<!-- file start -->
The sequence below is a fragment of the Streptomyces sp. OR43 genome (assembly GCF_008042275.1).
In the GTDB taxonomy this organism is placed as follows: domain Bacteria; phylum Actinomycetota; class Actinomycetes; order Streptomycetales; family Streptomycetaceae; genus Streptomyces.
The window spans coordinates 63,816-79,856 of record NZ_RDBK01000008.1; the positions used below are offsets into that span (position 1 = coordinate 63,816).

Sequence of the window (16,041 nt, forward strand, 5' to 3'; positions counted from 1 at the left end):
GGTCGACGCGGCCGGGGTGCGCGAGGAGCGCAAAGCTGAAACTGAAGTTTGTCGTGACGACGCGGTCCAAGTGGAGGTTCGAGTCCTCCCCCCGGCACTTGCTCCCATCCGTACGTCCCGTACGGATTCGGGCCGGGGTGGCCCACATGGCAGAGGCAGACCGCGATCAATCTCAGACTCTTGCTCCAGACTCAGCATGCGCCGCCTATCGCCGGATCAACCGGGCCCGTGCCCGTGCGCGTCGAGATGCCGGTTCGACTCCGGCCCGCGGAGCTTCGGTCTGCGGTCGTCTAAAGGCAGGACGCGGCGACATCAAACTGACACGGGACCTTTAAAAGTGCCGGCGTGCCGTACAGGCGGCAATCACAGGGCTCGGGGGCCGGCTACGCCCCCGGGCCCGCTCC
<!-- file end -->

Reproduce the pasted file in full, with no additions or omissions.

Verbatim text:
The sequence below is a fragment of the Streptomyces sp. OR43 genome (assembly GCF_008042275.1).
In the GTDB taxonomy this organism is placed as follows: domain Bacteria; phylum Actinomycetota; class Actinomycetes; order Streptomycetales; family Streptomycetaceae; genus Streptomyces.
The window spans coordinates 63,816-79,856 of record NZ_RDBK01000008.1; the positions used below are offsets into that span (position 1 = coordinate 63,816).

Sequence of the window (16,041 nt, forward strand, 5' to 3'; positions counted from 1 at the left end):
GGTCGACGCGGCCGGGGTGCGCGAGGAGCGCAAAGCTGAAACTGAAGTTTGTCGTGACGACGCGGTCCAAGTGGAGGTTCGAGTCCTCCCCCCGGCACTTGCTCCCATCCGTACGTCCCGTACGGATTCGGGCCGGGGTGGCCCACATGGCAGAGGCAGACCGCGATCAATCTCAGACTCTTGCTCCAGACTCAGCATGCGCCGCCTATCGCCGGATCAACCGGGCCCGTGCCCGTGCGCGTCGAGATGCCGGTTCGACTCCGGCCCGCGGAGCTTCGGTCTGCGGTCGTCTAAAGGCAGGACGCGGCGACATCAAACTGACACGGGACCTTTAAAAGTGCCGGCGTGCCGTACAGGCGGCAATCACAGGGCTCGGGGGCCGGCTACGCCCCCGGGCCCGCTCC